Magazines and websites entice me with their "before and after" photos of furniture, kitchens, and bathrooms. I love all things remodeled and re-purposed, especially since it rescues many objects from the landfill. You can love an object for many more years after a fresh coat of paint or some more creative handiwork. I am jumping on the bandwagon and showcasing one of my favorite "before and after" projects.
The following are the nitty gritty details....
Plates - Head to a thrift store and gather cups, plates, saucers, etc... anything that has a good color and interesting patterns.
Hammer, Safety Glasses, Plastic Sheet - Use your hammer to break up all the dinnerware into mosaic tile sized pieces. This was loud and messy, with lots of sharp pieces - be careful.
1-2-3 Primer, Paint, Rollers, Plastic Sheet - Next paint the coffee table with primer, let it dry... and then paint it with your table color. This was a multi-day paint job, since it took me a couple coats of paint.
Personal Creativity - Here is the fun part, let your creativity flow and arrange all the broken dinnerware pieces into your pattern.
Liquid Nails - Use a strong glue to secure each mosaic tile piece to the table top.
Sanded Grout, Bucket, Mixing Utensil, Rags - This part is super messy, first pick your grout color (I picked a dark color called Raven), mix the grout per the instructions, and spread onto the mosaic tiles. I used my hands to spread the grout and then used damp rags to wipe off each tile piece until I liked how much each tile piece was showing.
(Lessons learned - I first used a light grey color pre-mixed grout from Michaels and realized very soon that I didn't like it - so I had to hose off the top of my table - thank goodness it didn't ruin the entire project, but it was a close call. I would recommend buying a dry grout at a hardware store that you mix with water instead of a grout you can get a Michaels. Make sure the grout is sanded since the spaces between each tile are variable. Another lesson I learned, was that I didn't need a fancy grout tile tool, since all the pieces are different shapes and sizes - my hands and fingers worked better to spread the grout; however, be careful of sharp edges.)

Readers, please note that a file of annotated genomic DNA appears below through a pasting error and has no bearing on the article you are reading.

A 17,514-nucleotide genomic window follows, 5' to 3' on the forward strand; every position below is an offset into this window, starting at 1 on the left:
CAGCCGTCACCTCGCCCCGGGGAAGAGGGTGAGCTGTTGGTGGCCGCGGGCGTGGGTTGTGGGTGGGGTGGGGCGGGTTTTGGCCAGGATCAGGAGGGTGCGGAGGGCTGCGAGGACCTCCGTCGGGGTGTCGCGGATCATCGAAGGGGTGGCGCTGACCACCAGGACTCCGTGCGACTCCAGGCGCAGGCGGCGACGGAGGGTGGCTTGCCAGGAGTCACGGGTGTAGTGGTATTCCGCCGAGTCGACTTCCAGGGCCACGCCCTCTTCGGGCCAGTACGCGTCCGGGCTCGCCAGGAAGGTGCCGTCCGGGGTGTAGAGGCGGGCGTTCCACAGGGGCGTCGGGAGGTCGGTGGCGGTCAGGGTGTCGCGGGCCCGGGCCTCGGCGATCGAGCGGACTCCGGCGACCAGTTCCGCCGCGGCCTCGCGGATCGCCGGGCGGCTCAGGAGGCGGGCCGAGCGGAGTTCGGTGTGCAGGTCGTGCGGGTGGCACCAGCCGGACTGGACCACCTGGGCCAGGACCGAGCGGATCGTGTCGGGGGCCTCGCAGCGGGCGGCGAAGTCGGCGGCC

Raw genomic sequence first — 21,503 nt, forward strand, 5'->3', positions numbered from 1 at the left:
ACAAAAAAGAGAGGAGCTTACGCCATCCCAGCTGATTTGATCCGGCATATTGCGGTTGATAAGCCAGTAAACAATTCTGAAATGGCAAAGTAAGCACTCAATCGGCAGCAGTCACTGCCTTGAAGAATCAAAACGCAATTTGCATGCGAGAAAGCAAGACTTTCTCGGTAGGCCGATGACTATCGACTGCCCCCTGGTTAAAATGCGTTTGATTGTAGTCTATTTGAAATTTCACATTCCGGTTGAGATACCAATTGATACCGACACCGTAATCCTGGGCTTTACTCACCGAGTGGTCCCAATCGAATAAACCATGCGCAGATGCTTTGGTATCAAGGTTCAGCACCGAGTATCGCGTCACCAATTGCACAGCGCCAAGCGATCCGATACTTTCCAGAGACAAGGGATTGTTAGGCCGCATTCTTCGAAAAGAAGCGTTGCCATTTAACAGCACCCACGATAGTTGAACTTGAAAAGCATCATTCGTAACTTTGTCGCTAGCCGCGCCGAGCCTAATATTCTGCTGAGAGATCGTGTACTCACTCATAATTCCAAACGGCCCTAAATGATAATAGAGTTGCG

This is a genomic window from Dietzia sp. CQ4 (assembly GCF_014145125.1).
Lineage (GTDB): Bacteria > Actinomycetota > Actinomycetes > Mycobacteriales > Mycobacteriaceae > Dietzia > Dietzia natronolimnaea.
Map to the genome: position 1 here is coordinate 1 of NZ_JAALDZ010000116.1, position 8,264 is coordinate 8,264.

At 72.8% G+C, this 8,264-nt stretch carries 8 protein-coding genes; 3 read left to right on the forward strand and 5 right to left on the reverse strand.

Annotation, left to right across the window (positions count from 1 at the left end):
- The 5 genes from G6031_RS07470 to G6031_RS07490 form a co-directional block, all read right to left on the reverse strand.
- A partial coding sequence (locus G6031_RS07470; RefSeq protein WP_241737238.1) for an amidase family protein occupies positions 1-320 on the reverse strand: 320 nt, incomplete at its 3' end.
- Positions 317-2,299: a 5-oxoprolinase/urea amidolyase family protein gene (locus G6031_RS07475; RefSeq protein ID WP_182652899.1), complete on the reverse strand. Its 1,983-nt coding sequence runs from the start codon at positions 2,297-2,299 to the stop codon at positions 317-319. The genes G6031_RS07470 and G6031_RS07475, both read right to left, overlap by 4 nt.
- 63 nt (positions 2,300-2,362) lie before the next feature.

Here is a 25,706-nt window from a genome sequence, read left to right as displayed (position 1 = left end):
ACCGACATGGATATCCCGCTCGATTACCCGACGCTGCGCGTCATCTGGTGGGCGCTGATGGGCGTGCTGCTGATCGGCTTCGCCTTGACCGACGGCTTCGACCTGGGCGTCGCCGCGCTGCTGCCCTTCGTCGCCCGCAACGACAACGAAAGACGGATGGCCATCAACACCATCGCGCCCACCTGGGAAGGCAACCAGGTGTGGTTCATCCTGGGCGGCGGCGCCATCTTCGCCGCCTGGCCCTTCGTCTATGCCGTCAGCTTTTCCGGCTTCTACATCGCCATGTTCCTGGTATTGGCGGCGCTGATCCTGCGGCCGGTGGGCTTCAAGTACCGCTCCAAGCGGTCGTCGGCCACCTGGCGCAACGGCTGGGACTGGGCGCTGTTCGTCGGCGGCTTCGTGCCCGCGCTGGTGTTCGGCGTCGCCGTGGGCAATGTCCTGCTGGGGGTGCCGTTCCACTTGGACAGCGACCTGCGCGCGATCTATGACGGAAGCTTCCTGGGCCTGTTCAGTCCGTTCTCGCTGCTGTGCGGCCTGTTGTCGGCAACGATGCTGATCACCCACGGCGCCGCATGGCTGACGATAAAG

Custom Cut Glass - This might be the most expensive part ~ $40. Measure the top of your table right to the edge (without going over the edges) and order a custom cut piece of glass. It needs to be thicker than picture glass so that it doesn't break. I just placed the glass directly on top of the mosaic tile picture.
Molding, Paint, Miter Box, Saw, Hammer, Nails, Nail Set - Measure and cut the molding that will go around the table top, use the miter box to saw the molding pieces, paint the entire molding pieces the same color as your table (make sure to paint even the cut edges to ensure a seamless finish), place the glass on top to get the right height so the table glass is flush with the molding, and use a nail set to hammer in the nails to the table without creating hammer marks in the molding.
(Lesson learned - I didn't use wood filler to fill in where I nailed the molding to the table, I can still see each of the small nails. Since I don't have the same paint anymore, I have just decided to leave it like that and I barely notice it. However, if you want to create a final finished look you would fill in over the nails, sand it a little, and then touch up with paint to create a seamless finish for the molding.)
This whole process took me over 6 months to complete. It took me forever to find the right grout color and I was taking my time trying to figure out how to do this project. In addition, sometimes you just can't rush the creative process as you design your mosaic. Now that I have done one table, it would be a lot faster to complete another table and this could easily be done in one or two weekends (if all the painting would dry in time for the next step).
Hope someone else is able to re-purpose a table, so they can continue enjoying it for many more years. I would love it if you shared your links, blogs, photos - of items you have re-purposed. I can never get enough inspiration for future projects.
Links to the inspiration mosaic websites: